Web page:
• Dwarvish Fighter and its advancements wield both an axe and a hammer as their primary weapon, giving them reliable blade and impact attacks.
    • The Drake Clasher is another shining example, armed with a long spear and "war talons", and additionally gaining a ramming attack upon leveling up into a Thrasher, to complete the trio of physical damage types — piercing, blade, and impact.
  • Conqueror's Blade features a handful of units that can switch between two types of melee weapons. Shieldmaidens use swords and spears (both in combination with shields); Iron Reapers use [[BFS two-handed swords]] and giant war flails; and Varangian Guards use sword and shield by default and switch to giant two-handed Dane axes while in rage mode.
  • Darksiders II shows that while Death's weapon of choice is a pair of scythes that merge into a larger one, he's also proficient with axes, glaives, hammers, maces, arm-blades, gauntlets, bucklers, claws, and possessed variants of all of the above.
  • In Dark Souls, you have two or three slots to equip something on each hand, with the only thing you have to watch out for being the stat requirements and the weight limit. Want to hold Smough's Hammer on one hand and a Dragonslayer's Spear on the other? Go for it.
    • Dark Souls III PvP gets rather ridiculous with this, as pro players have mastered the technique of parrying, opening up their equip menu and swapping to a weapon optimized for riposte damage, and landing a riposte, all while the opponent is staggered from the parry animation, just to work around weight limit restrictions.
  • DeathSpank can hold as many as eight weapons at once (four for the face buttons, and four more activated by the D-pad), though only two are shown on his in-game model.
  • Demon's Souls allows you to carry all sorts of weapons (including dual wielding shields!). You can also change the weapons in your hands or go 2 handed at any point.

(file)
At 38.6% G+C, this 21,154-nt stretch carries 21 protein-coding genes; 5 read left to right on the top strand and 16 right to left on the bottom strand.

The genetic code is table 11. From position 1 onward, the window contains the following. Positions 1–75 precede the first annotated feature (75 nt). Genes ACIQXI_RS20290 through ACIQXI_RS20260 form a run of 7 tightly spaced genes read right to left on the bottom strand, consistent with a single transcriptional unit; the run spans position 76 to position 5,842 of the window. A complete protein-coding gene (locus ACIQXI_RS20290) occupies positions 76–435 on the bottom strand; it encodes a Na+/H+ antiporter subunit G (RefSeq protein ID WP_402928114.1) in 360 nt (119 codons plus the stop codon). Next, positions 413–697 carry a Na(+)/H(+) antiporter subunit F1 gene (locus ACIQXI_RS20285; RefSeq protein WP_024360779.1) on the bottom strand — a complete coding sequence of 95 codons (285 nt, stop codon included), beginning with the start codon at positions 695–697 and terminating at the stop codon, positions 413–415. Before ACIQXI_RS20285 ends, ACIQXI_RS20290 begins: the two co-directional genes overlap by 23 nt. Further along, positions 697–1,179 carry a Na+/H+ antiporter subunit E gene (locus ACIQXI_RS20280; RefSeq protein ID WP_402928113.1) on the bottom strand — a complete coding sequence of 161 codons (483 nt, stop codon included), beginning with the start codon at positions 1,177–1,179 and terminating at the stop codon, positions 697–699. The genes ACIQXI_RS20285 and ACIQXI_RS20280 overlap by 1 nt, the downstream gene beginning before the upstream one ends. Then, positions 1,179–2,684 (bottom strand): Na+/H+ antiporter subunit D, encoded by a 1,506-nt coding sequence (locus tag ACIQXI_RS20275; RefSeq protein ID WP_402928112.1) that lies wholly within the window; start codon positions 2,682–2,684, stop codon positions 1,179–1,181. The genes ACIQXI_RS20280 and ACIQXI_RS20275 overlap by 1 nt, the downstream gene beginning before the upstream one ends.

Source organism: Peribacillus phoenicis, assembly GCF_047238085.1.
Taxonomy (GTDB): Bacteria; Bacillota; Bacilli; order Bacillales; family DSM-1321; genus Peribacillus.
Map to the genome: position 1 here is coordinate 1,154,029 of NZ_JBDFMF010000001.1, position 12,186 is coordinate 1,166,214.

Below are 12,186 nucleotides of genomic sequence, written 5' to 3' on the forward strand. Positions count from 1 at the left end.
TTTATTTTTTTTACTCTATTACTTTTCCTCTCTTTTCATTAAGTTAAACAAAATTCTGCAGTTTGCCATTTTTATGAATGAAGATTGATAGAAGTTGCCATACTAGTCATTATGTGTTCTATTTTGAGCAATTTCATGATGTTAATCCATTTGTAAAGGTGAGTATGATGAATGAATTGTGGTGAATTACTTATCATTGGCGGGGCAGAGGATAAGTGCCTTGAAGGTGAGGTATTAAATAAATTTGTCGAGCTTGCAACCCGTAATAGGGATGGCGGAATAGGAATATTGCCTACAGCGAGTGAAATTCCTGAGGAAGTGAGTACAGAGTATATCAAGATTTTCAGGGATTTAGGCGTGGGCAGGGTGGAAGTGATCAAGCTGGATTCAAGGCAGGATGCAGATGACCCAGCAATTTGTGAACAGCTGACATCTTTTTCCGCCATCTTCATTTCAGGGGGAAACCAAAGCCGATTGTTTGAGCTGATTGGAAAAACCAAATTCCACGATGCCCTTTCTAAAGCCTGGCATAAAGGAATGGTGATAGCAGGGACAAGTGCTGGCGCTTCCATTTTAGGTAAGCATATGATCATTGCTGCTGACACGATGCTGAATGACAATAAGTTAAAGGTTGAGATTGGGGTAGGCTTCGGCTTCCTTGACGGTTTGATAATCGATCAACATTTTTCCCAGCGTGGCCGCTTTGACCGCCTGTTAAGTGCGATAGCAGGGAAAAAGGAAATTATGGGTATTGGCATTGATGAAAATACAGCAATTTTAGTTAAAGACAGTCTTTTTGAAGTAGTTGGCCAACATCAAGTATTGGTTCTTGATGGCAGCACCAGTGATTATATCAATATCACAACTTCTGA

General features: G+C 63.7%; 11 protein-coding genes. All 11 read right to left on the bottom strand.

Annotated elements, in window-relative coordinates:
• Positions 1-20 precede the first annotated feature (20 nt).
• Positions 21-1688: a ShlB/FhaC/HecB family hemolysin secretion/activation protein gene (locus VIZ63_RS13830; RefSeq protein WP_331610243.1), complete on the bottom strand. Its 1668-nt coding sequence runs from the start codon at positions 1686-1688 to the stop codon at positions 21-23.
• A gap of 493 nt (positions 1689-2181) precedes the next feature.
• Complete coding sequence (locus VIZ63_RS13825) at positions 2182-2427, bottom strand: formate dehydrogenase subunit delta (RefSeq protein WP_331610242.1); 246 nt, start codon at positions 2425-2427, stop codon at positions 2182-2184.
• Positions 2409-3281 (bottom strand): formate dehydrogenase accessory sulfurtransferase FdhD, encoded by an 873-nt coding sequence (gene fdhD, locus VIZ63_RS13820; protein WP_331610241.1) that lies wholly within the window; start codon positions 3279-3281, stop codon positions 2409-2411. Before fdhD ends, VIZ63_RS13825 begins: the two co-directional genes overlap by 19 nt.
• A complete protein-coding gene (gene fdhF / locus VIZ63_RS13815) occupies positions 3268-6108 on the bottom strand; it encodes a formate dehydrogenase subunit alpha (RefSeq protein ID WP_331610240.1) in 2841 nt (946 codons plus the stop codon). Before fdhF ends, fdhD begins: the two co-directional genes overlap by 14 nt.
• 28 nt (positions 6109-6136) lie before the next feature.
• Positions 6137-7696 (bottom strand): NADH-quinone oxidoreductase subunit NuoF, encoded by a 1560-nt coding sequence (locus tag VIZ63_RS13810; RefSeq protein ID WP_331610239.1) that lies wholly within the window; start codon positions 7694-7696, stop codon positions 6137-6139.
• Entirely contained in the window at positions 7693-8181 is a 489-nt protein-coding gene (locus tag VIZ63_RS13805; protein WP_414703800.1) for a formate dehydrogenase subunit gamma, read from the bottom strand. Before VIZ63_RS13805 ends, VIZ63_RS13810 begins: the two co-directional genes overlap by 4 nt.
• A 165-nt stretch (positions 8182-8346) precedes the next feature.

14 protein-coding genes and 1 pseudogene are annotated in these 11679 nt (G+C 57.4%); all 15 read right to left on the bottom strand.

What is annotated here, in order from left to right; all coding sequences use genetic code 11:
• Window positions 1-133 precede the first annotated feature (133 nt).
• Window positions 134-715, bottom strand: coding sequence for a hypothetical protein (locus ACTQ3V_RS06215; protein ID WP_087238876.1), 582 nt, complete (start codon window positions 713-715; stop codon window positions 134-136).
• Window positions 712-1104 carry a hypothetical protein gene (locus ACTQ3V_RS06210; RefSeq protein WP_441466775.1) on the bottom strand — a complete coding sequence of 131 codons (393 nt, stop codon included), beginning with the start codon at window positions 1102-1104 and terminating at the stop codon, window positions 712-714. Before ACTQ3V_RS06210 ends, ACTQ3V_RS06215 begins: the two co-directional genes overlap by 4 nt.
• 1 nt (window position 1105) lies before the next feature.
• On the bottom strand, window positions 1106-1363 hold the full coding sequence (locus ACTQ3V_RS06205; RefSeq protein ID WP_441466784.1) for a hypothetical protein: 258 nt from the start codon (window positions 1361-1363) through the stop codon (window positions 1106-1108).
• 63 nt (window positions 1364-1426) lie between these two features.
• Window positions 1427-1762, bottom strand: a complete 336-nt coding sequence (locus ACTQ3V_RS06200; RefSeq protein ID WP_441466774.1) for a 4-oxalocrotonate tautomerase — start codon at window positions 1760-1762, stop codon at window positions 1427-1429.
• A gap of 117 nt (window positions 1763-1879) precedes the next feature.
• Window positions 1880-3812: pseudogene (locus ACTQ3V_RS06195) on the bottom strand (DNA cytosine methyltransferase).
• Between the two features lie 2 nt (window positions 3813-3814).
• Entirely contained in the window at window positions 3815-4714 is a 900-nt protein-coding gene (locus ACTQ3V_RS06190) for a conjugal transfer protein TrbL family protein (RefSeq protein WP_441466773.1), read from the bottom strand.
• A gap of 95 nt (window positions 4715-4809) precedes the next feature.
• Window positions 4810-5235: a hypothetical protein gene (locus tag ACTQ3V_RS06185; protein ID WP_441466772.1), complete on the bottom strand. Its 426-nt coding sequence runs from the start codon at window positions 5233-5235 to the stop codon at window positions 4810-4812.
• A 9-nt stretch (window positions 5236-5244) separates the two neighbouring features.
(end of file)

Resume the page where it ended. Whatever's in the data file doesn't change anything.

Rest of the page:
• Dante in Devil May Cry always winds up with a wide assortment of melee weapons by game's end. At the very least, he typically has a broadsword (Force Edge in 1, Rebellion otherwise) to start with then gets a pair of gauntlets (Ifrit in 1, Beowulf in 3) somewhere along the line as well. 3 tosses in ice nunchakus (Cerberus), dual scimitars (Agni & Rudra), and a bat-summoning electric guitar (Nevan) as well (and with Real-Time Weapon Change you can carry two of these at the same time and switch between them). 4 gives him another set of gauntlets and greaves (Gilgamesh) along with a weird weapon that lets him create explosive swords out of thin air (Lucifer). 5 gives him dual-wield chainsaw motorcycles (Cavaliere). He also gets a new set of gauntlets and greaves (Balrog) that has unique punch and kick modes instead of integrating both into a single moveset and a new version of the "Cerberus" weapon (King Cerberus) that can also shift into an electrical sansetsukon (three-section staff) and a fire rod. Finally he has access to three broadswords this time (Rebellion, his father's sword, and his own Devil Arm, the Devil Sword Dante). Normally you can only select one broadsword at a time, along with the other weapons mentioned, but with a special upgrade only available on a New Game Plus run, you can gain the ability to equip every weapon in a single arsenal (or none, for that matter).
    • Vergil equips a katana (Yamato), a set of gauntlets and greaves (Beowulf), and uses his father's broadsword (Force Edge) in tandem with the katana. Dante gets to use the katana in 4 as part of the Dark Slayer style. Nero typically only uses the Red Queen so he's mostly an aversion but he has an Evil Hand and can sometimes use the Yamato during his Devil Trigger.
    • DmC: Devil May Cry gives Dante the most amount of individual melee weapons to manage simultaneously to date. By default the weapon is a broadsword (Rebellion) but has Angelic and Demonic modes that each possess two weapon configurations of their own and all of these can be swapped freely by virtue of Rebellion being a Morph Weapon. Angelic weapons include a scythe (Osiris) and a pair of bladed throwing discs (Aquila) and Demonic weapons include a heavy axe (Arbiter) and a pair of gauntlets (Eryx).
  • Useful in Diablo due to Breakable Weapons. Also, some enemies are weak against clubs, others against swords, and axes are useful against anything, but you can't block.